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Why have World Cup sponsorship revenues dropped by £179 million?

The FIFA World Cup is the pinnacle of football, so why has this year’s tournament struggled to find sponsors?

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The FIFA World Cup is the pinnacle of football, so why has this year’s tournament struggled to find sponsors?

The tournament has seen a decrease in the number of sponsors from the 2014 World Cup in Brazil. The sponsorship revenues for the 2018 World Cup are down by £179 million on 2014, which equates to 10% of 2014’s revenues.

Despite the difficulties in securing sponsors, the hosts, Russia, got off to a great start in the opening match of the tournament, thrashing Saudi Arabia 5-0. They followed that result up with a 3-1 win over Egypt to guarantee progression from group A. In the latest World Cup betting odds, you can get Russia to go all the way and win the World Cup for the first time at 50/1.

We’ve taken a look at the major events in the build-up to the World Cup which resulted in the 2018 tournament struggling to secure sponsors.

2015 Corruption Scandal

In 2015, football’s governing body, FIFA, became embroiled in a corruption scandal after the U.S. Department of Justice indicted some of the organisation’s top executives.

There have been rumours of corruption within the organisation for decades and the awarding of the 2018 and 2022 World Cups to Russia and Qatar respectively did nothing but intensify those rumours.

Despite allegations of unfair World Cup bids, it was actually the alleged bribes and kickbacks in the selling of marketing and media rights that were the reason for the US’ intervention.

The Aftermath                                                          

Following the scandal, FIFA’s ethics committee deposed the president, Sepp Blatter, and banned him from all football related activities for six years.

In order to repair the organisation’s reputation, it has taken steps to prevent future corruption from occurring. The Executive Committee passed reforms such as: presidential term limits, salary transparency and steps to increase the role of women in FIFA.

While these may be positive steps, in the short term there has been major damage to their sponsorship deals: Continental, Johnson & Johnson and Castrol all decided against renewing their sponsorship deals for the World Cup.

Of the eight World Cup sponsors from Brazil, only McDonald’s and Budweiser have remained loyal to FIFA and continue to sponsor the World Cup.

The controversial decision to award the 2022 World Cup to Qatar could see a further reduction in sponsorship, meaning the prize money for the winners in World Cup betting tips will also be reduced.

FIFA Partners

FIFA allows for eight ’FIFA Partners’ which is the gold category of sponsorship with football’s governing body: it gives the partners the biggest exposure in FIFA events.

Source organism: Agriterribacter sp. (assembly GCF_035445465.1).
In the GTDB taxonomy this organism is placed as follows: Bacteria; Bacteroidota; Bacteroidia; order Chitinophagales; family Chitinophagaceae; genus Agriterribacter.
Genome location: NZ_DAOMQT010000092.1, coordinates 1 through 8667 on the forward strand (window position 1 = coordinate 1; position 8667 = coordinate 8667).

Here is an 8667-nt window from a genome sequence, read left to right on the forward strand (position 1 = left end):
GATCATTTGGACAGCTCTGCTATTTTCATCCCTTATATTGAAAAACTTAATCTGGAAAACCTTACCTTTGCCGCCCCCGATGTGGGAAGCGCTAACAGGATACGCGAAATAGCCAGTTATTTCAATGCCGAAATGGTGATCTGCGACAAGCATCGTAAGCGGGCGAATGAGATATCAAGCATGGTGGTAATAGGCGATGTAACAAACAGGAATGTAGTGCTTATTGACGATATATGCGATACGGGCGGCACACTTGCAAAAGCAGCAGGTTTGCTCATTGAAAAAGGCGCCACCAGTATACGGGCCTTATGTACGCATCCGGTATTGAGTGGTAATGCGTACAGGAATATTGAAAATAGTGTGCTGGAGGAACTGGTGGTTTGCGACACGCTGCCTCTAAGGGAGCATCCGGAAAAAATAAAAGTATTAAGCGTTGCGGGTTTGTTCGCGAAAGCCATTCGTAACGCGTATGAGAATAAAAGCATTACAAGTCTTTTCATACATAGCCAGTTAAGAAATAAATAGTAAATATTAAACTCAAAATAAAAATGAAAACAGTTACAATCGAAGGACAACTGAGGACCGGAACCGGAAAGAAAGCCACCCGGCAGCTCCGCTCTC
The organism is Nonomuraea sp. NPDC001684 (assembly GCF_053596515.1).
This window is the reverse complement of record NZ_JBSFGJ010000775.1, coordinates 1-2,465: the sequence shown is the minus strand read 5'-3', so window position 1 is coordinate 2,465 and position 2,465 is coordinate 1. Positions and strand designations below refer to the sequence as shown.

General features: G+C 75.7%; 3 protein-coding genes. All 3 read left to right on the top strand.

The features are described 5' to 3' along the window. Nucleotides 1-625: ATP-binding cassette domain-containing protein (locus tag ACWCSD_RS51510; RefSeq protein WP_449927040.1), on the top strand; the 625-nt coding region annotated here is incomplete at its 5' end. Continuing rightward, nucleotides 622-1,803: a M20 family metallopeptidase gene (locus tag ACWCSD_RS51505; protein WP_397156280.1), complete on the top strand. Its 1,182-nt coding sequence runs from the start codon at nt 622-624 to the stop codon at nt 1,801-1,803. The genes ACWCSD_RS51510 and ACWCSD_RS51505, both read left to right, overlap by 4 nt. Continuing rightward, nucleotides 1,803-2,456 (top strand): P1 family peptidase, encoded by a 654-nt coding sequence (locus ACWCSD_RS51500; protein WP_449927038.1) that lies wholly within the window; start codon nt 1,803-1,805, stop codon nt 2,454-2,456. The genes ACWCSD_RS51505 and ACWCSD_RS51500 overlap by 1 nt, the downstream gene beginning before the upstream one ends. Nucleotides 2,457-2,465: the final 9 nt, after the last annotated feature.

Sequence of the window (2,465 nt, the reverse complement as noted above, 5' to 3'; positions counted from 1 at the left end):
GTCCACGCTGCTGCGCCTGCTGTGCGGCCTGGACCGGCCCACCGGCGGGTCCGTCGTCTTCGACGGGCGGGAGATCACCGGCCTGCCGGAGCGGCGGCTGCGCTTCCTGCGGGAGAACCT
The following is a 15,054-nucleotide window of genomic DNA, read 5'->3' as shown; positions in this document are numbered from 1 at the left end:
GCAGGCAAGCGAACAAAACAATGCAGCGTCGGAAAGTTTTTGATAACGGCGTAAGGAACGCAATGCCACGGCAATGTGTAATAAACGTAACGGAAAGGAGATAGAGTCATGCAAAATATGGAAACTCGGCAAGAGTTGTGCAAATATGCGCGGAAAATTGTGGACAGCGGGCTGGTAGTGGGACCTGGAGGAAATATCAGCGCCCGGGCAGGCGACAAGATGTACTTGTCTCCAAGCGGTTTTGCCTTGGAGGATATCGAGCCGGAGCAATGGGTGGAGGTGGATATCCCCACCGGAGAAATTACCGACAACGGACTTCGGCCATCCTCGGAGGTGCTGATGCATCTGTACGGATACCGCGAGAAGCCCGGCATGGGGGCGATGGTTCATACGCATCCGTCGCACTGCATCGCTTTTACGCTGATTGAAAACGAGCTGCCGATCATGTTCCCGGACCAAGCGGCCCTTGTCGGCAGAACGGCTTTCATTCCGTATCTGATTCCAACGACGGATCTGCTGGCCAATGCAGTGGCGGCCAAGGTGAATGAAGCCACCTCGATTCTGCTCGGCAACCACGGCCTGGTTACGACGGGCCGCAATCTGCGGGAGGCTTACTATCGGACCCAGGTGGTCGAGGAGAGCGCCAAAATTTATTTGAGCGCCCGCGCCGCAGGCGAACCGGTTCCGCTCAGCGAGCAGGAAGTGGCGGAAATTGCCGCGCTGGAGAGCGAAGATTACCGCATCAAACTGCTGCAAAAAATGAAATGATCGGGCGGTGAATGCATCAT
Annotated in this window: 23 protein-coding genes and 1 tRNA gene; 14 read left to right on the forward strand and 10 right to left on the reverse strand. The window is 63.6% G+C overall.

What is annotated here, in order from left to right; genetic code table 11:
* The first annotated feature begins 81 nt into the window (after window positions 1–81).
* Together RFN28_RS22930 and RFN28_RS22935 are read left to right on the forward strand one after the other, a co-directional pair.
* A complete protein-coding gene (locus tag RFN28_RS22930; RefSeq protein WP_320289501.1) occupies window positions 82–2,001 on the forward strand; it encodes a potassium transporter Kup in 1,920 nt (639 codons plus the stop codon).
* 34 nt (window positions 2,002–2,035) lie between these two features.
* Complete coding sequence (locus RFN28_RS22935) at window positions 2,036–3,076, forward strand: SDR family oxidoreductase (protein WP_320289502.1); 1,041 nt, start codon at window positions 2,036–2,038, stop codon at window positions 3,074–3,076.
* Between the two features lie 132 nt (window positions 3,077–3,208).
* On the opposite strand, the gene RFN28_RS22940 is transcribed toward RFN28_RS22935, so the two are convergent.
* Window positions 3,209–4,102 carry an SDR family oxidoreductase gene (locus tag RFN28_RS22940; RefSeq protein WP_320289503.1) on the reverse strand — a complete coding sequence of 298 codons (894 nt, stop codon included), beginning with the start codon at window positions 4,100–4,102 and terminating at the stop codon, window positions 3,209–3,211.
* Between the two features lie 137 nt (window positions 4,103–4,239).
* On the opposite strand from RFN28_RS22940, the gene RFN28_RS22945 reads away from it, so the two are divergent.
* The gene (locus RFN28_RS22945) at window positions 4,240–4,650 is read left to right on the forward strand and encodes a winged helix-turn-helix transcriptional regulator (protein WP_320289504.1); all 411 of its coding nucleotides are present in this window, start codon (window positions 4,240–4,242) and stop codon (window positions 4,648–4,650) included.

Only seven of the eight slots FIFA allows for its official partners have been filled. Long term partners Coca-Cola and adidas remained partners with the organisation despite the corruption scandal. Both have been partners for over 40 years, with sportswear giant adidas providing the official match balls for the World Cup since 1970.

South Korean company Hyundai/KIA Motors became an official partner to the organisation in 1999 when it agreed to sponsor thirteen FIFA competitions, including the 2002 World Cup, which was hosted by Japan and South Korea.

In 2007 FIFA and Visa became partners and the financial services corporation holds the exclusive rights to promote its financial services through FIFA competitions until 2022.

Russian energy company Gazprom became a top tier partner shortly before the corruption scandal erupted yet they are still sponsoring the 2018 World Cup. Wanda Group and Qatar Airways took over from Sony and Emirates, who both opted not to renew their contracts in 2014, when the allegations of corruption were engulfing the organisation.

World Cup and Regional Sponsors

World Cup sponsors are the silver category and can have a much shorter association with FIFA. Companies in this category only sponsor one World Cup and one FIFA Confederations Cup unless the deal is renewed after each tournament, although they don’t get as much exposure as the top tier partners do.

From the two previous World Cups, only Budweiser and McDonald’s remain sponsors of the World Cup. Following the 2015 scandal, Castrol, Continental Tyres and Johnson & Johnson all opted not to renew their contracts once they expired.

Hisense, Mengniu and Vivo have taken their places, which shows a shift from the traditional Western companies to the big Eastern businesses in China and Russia.

The bronze category is reserved for the regional sponsors who are companies with roots in the host country. What is most shocking is that of the twenty spaces allocated for this category, only four have been filled.

The four companies who have filled the spaces are: diamond company Alrosa, Russian Railways, private commercial bank Alfa-Bank and long-distance telephone provider Rostelecom.

Future Sponsorship

The corruption scandal has hit the organisation hard and the president, Gianni Infantino, has his work cut out as he tries to save FIFA’s reputation.

With Russia being the less controversial of the two World Cups awarded back in 2010, it will be interesting to see how many sponsors the Qatar 2022 World Cup will have.

As the noticeable shift from Western to Eastern companies sponsoring FIFA begins to show, will it be able to save its reputation and keep a healthy balance of Western and Eastern sponsors? Or will it continue to make controversial decisions that could ultimately result in its own downfall?

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